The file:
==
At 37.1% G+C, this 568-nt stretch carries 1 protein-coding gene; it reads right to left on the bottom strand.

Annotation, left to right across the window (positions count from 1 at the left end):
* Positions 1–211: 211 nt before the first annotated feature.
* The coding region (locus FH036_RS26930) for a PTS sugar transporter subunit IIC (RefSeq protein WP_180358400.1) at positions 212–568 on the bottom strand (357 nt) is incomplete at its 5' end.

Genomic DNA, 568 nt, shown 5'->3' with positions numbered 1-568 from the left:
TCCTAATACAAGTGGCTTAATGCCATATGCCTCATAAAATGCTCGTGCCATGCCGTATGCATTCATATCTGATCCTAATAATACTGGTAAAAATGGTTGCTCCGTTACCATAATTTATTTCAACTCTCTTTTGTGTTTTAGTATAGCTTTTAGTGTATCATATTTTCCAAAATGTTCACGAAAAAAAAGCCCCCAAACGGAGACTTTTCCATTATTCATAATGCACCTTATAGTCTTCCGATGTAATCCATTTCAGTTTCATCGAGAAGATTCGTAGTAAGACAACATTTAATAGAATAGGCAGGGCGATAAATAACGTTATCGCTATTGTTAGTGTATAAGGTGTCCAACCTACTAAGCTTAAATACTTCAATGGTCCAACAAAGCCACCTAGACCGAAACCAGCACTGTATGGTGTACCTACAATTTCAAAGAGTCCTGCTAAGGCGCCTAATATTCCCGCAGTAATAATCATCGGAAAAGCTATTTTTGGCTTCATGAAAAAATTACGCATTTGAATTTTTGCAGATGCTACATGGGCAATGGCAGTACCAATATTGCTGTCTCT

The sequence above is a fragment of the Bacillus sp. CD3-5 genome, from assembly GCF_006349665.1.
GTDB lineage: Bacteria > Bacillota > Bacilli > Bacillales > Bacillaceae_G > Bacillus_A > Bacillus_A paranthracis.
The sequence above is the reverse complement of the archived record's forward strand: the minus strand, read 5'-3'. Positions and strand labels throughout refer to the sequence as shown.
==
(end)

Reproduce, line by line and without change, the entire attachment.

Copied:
At 37.1% G+C, this 568-nt stretch carries 1 protein-coding gene; it reads right to left on the bottom strand.

Annotation, left to right across the window (positions count from 1 at the left end):
* Positions 1–211: 211 nt before the first annotated feature.
* The coding region (locus FH036_RS26930) for a PTS sugar transporter subunit IIC (RefSeq protein WP_180358400.1) at positions 212–568 on the bottom strand (357 nt) is incomplete at its 5' end.

Genomic DNA, 568 nt, shown 5'->3' with positions numbered 1-568 from the left:
TCCTAATACAAGTGGCTTAATGCCATATGCCTCATAAAATGCTCGTGCCATGCCGTATGCATTCATATCTGATCCTAATAATACTGGTAAAAATGGTTGCTCCGTTACCATAATTTATTTCAACTCTCTTTTGTGTTTTAGTATAGCTTTTAGTGTATCATATTTTCCAAAATGTTCACGAAAAAAAAGCCCCCAAACGGAGACTTTTCCATTATTCATAATGCACCTTATAGTCTTCCGATGTAATCCATTTCAGTTTCATCGAGAAGATTCGTAGTAAGACAACATTTAATAGAATAGGCAGGGCGATAAATAACGTTATCGCTATTGTTAGTGTATAAGGTGTCCAACCTACTAAGCTTAAATACTTCAATGGTCCAACAAAGCCACCTAGACCGAAACCAGCACTGTATGGTGTACCTACAATTTCAAAGAGTCCTGCTAAGGCGCCTAATATTCCCGCAGTAATAATCATCGGAAAAGCTATTTTTGGCTTCATGAAAAAATTACGCATTTGAATTTTTGCAGATGCTACATGGGCAATGGCAGTACCAATATTGCTGTCTCT

The sequence above is a fragment of the Bacillus sp. CD3-5 genome, from assembly GCF_006349665.1.
GTDB lineage: Bacteria > Bacillota > Bacilli > Bacillales > Bacillaceae_G > Bacillus_A > Bacillus_A paranthracis.
The sequence above is the reverse complement of the archived record's forward strand: the minus strand, read 5'-3'. Positions and strand labels throughout refer to the sequence as shown.